On June 22, 2011, to implement provisions of the Dodd-Frank Wall Street Reform and Consumer Protection Act of 2010 (the “Dodd-Frank Act”) that apply to investment advisers, the Securities and Exchange Commission (the “SEC” or the “Commission”) adopted final Rules Implementing Amendments to the Investment Advisers Act of 1940.
Pursuant to the final rule, each adviser registered with the SEC on January 1, 2012, must file an amendment to its Form ADV no later than March 30, 2012. Such amendments will identify mid-sized advisers no longer eligible to remain registered with the SEC. Mid-sized advisers that are no longer eligible for SEC registration must withdraw their registrations no later than June 28, 2012. Mid-sized advisers registered with the SEC as of July 21, 2011, must remain registered with the SEC (unless an exemption from SEC registration is available) until January 1, 2012. Until July 21, 2011, when the new rules take effect, advisers applying for registration with the SEC that qualify as mid-sized advisers may register with either the SEC or the appropriate state securities authority. Thereafter, all such advisers are prohibited from registering with the SEC and must register with the appropriate state securities authorities.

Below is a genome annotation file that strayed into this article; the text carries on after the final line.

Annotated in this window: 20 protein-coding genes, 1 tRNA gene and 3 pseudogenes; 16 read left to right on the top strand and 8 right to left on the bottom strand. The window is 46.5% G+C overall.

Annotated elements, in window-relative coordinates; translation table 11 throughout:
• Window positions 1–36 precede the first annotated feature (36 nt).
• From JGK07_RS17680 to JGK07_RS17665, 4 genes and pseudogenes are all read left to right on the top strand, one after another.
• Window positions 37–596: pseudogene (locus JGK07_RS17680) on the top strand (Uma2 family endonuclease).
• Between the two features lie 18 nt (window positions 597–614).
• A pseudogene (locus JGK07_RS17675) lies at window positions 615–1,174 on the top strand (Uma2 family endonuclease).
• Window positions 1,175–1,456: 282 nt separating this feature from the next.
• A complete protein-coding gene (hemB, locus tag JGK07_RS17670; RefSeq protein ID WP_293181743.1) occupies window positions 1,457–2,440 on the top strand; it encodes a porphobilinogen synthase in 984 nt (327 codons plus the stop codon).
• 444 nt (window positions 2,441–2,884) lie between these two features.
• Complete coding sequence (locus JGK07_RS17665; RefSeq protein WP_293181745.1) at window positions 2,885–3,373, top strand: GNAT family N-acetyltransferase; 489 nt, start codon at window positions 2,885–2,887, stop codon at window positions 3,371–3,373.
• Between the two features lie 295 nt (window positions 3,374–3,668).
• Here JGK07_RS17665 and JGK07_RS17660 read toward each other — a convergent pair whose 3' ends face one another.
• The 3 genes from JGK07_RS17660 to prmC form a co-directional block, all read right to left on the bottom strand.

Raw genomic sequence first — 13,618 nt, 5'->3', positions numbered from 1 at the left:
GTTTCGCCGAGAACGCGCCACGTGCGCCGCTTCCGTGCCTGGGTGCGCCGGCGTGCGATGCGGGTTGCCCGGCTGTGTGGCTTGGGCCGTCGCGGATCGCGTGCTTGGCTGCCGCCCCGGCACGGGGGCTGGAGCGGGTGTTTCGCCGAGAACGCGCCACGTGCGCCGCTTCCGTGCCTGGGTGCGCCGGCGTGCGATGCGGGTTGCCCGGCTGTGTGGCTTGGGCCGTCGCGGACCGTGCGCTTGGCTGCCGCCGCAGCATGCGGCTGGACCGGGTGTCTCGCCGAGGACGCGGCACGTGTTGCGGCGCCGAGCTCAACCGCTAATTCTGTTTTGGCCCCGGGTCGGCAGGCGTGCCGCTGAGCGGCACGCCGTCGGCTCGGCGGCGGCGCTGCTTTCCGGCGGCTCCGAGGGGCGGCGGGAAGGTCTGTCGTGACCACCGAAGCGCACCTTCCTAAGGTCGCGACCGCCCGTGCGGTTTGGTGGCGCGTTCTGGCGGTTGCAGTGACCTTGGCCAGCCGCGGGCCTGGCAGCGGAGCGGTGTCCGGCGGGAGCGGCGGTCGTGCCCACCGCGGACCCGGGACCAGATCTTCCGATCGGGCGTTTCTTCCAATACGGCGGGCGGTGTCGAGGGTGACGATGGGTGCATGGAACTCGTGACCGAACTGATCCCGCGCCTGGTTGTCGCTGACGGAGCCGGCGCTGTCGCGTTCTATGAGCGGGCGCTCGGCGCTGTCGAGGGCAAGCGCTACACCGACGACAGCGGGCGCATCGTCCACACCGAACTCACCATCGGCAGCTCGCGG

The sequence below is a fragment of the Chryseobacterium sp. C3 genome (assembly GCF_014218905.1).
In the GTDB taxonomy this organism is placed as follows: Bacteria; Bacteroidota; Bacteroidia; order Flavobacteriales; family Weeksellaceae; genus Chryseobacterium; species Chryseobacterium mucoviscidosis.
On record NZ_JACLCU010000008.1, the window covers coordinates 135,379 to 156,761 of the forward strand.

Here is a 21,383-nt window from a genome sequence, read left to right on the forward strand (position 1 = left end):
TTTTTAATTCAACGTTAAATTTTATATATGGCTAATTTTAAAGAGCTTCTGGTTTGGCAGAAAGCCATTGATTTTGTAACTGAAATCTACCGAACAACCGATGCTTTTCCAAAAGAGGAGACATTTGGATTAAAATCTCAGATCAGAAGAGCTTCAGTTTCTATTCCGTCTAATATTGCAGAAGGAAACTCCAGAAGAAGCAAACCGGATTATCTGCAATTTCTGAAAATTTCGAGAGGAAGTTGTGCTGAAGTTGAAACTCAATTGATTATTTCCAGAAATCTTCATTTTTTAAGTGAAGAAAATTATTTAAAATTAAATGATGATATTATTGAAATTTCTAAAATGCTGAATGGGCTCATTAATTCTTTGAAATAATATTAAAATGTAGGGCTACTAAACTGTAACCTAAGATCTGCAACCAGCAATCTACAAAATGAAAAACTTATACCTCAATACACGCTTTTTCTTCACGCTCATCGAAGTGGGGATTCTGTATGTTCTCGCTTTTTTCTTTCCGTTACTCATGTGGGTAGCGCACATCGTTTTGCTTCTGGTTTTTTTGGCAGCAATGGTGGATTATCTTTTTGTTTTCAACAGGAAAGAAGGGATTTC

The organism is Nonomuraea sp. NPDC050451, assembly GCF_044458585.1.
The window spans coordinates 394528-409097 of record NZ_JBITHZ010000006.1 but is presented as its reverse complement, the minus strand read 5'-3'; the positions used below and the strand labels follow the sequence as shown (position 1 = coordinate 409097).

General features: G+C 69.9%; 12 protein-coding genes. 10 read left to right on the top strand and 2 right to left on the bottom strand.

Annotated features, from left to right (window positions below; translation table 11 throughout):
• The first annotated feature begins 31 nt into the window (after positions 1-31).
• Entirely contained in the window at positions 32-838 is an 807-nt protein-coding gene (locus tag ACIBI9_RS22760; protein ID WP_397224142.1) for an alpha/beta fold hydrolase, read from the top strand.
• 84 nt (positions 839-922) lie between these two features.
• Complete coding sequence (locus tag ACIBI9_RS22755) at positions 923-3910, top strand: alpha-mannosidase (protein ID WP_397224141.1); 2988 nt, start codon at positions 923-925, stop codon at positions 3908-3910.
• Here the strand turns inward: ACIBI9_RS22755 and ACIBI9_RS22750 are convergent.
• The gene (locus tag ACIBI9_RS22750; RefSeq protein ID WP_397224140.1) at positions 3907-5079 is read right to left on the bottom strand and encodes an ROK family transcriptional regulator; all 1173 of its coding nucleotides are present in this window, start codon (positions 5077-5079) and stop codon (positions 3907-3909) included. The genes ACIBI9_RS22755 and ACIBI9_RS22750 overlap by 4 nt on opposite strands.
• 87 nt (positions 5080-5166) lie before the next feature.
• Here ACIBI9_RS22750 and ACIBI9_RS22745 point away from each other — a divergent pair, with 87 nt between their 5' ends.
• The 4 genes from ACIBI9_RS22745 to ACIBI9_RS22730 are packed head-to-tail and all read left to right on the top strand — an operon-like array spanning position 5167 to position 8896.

The final rule establishes public reporting requirements for advisers who are exempt from SEC registration under the new “venture capital” or “less than $150 million” exemptions. Exempt advisers must publicly file and periodically update a subset of items required by Part 1 of Form ADV.
The SEC also implemented a uniform method for advisers to calculate assets under management, created a buffer for mid-sized advisers to prevent an adviser from having to frequently switch back and forth between state and SEC registration, amended the “pay to play” rule so it applies to both exempt reporting advisers and foreign private advisers, and created three relatively narrow exemptions from the prohibition on registration.
Finally, the final rule sets forth a transition period until March 30, 2011, for advisers that are newly required to register with the SEC due to the Dodd-Frank Act’s repeal of the “private adviser” exemption.
The attached chart sets forth each proposed rule alongside the final rule and discusses significant differences between the proposed and final rules.
Loeb & Loeb’s Dodd-Frank Financial Reform Task Force monitors key issues surrounding approval of the Dodd-Frank Wall Street Reform and Consumer Protection Act that are relevant to a broad spectrum of firm clients in the financial services industry. The multidisciplinary Task Force is comprised of attorneys across core practice areas - including general corporate, private equity, securities, mergers and acquisitions, consumer protection and banking and finance - who are focused on analyzing the historic legislation and interpreting the significant business implications for financial institutions and commercial companies nationwide.
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